On October 26, I was asked to be the keynote speaker by the Supply Chain Finance Community at an annual event hosted by the Rutgers Business School where I am currently the Vice Chair of the Advisory Board. I took it as an opportunity to revisit a perspective that I shared in a paper published in October 2022 in the Supply Chain Management Review. At the time I predicted that we were entering a post global pandemic era of scarcity in the supply chain, as opposed to the period of abundance we enjoyed between 2010 to 2019. This view continues to ring true as we continue to navigate a world of geopolitical unrest, climate challenges manifested in extreme weather, and stubborn inflation driven by demographic changes. Many supply chain and finance leaders today are tasked with fighting costs of inflation driven by the weaponization of supply through scarcity and renewed leverage of employees leading to wage growth. We hear of strategies in the diversification of the supply chain, commodity and labor negotiations, along with infrastructure investments. All are needed and will require investment in technology, people and practices.
These investments will take time, persistence and an elevation in competencies in areas such as employee and supplier relationships. At the time I wrote the original article I stated that:
“It’s no surprise then that CRM practices and technology tools represent the biggest software market in the world, and its growth isn’t slowing down. CRM investments supported by the evolving cloud environment are now expected to reach more than $80 billion in revenues by the year 2025. The over index on CRM has created a business environment that has commoditized the other two critical business relationships: employee relationship management (ERM) and supplier relationship management (SRM). It has taken a significant, disruptive crisis with severe impacts on critical business operations and outcomes to highlight the risky nature of this tradeoff.”
Organizations—large and small—that can quickly transform themselves into deploying a balanced strategy of customer, employee and supplier investments will win the day (and market share) in this period of scarcity, showing what is commonly known as resilience.
The SCFC Conference was an opportunity to stress the importance of deeper and more integrated processes and practices between the supply chain and finance functions that have evolved over the past few decades. Access and availability of capital is a challenge in today’s environment elevating the importance of better decisions on deployment of resources and the quality of execution. This relationship needs to view the entire enterprise as the internal customer for success and enablement, including all spend with third parties across all functions. Traditional practices like forecasting and dynamic sales and operational planning (S&OP) will require more modern tools (such as AI) with clarity on responsibilities. Functional budgets must evolve from an annual event to a real time process along with spend and supplier management governance that enables budget owner alignment to strategy and improves competencies leading to improved outcomes. The margin for error is much tighter in our new era of scarcity; our data has to be better; our competencies need to improve and our ability to collaborate both internally and externally need to be elevated. Customers and investors will demand this if organizations are to thrive in a time of uncertainty and renewed challenges. This is not a time for leaders that are “blamers and complainers”, but those with the foresight to embrace the risks of change. This is a time for the leaders who are “pioneers and collaborators” that are enabled by integrated supply chain and finance functions that deliver resilience through next generation skills, processes and technologies. As I had stated in my previous article:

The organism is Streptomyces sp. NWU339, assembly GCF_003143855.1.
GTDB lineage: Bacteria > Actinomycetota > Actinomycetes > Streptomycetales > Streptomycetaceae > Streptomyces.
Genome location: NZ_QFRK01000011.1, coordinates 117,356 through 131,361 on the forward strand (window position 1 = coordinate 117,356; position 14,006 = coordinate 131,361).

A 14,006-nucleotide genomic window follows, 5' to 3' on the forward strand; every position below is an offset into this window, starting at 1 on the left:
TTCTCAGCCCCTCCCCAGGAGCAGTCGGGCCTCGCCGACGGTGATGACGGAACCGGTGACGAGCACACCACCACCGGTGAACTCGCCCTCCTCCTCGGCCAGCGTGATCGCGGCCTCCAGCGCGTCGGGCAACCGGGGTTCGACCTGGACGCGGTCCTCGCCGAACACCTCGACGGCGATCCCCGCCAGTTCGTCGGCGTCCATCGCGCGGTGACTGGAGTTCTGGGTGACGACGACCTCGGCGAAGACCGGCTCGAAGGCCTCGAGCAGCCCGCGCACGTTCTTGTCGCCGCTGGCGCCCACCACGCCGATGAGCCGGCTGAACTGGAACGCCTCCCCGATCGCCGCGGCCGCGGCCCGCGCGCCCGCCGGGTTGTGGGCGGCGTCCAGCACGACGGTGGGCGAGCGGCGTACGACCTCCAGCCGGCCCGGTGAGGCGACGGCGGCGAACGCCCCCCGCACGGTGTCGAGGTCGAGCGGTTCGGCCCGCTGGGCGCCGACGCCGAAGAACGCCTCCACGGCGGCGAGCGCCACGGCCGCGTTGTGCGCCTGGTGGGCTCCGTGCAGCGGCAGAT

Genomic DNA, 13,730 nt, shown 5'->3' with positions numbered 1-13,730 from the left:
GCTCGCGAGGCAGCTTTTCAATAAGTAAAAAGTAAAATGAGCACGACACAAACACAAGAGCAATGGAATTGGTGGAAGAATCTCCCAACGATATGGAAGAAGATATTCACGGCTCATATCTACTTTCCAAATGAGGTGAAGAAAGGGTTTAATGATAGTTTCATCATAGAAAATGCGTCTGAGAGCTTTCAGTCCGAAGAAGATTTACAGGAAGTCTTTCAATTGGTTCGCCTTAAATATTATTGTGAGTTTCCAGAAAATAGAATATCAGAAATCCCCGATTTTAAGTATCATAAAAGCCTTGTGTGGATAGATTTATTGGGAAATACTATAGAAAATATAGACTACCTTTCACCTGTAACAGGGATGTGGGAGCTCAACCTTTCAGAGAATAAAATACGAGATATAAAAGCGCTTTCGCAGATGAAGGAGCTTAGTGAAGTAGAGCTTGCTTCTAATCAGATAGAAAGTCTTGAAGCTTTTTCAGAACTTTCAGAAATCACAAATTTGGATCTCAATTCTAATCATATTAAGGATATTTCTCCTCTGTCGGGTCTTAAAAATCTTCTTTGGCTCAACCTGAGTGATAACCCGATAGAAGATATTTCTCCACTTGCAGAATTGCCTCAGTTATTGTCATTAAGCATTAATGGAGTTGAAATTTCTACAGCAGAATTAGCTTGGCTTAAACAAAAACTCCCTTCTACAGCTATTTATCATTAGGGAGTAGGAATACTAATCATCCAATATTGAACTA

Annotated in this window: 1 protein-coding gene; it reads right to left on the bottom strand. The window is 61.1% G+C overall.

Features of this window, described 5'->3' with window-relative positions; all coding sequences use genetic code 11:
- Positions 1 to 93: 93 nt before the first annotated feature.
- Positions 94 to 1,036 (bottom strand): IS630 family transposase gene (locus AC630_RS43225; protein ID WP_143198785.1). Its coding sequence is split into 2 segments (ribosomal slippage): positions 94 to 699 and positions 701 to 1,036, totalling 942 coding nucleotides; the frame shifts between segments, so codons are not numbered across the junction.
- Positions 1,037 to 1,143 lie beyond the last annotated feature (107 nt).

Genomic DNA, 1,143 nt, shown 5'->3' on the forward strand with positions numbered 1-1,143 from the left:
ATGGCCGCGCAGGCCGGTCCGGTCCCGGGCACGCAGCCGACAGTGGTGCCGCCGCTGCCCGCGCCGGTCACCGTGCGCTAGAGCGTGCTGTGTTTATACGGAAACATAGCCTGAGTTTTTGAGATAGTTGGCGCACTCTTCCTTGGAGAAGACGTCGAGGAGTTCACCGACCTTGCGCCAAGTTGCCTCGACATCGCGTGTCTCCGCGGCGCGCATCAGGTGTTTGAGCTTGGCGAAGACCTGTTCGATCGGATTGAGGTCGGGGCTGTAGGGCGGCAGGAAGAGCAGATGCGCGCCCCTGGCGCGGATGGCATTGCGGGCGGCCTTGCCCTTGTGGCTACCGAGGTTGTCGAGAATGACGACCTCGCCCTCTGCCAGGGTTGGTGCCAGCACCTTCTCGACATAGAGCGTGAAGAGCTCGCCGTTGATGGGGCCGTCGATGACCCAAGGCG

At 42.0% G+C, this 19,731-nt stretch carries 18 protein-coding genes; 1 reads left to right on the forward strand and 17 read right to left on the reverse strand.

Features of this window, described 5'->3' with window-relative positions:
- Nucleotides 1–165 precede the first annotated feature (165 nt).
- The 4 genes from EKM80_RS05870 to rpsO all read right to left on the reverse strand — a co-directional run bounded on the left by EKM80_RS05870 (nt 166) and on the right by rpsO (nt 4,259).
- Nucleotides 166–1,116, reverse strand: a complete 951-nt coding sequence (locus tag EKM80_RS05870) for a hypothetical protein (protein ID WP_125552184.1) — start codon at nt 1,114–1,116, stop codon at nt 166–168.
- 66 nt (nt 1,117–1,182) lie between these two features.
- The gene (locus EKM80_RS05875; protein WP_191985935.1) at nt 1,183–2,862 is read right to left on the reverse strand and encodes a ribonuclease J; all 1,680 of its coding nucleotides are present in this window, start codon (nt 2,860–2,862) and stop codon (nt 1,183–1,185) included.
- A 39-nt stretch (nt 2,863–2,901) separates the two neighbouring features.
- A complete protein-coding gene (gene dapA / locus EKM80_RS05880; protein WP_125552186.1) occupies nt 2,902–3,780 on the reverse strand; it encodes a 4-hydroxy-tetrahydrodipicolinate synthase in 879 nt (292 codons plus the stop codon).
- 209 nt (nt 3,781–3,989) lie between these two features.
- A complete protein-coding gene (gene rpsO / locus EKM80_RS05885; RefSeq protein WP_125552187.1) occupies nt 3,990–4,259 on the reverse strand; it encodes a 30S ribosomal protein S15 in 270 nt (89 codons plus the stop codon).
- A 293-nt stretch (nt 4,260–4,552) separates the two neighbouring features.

“Perhaps most important, investors will require greater transparency for these practices and the board must ensure that exceptional leaders are in place that can deliver growth through excellence in supplier collaboration and enterprise-wide execution.”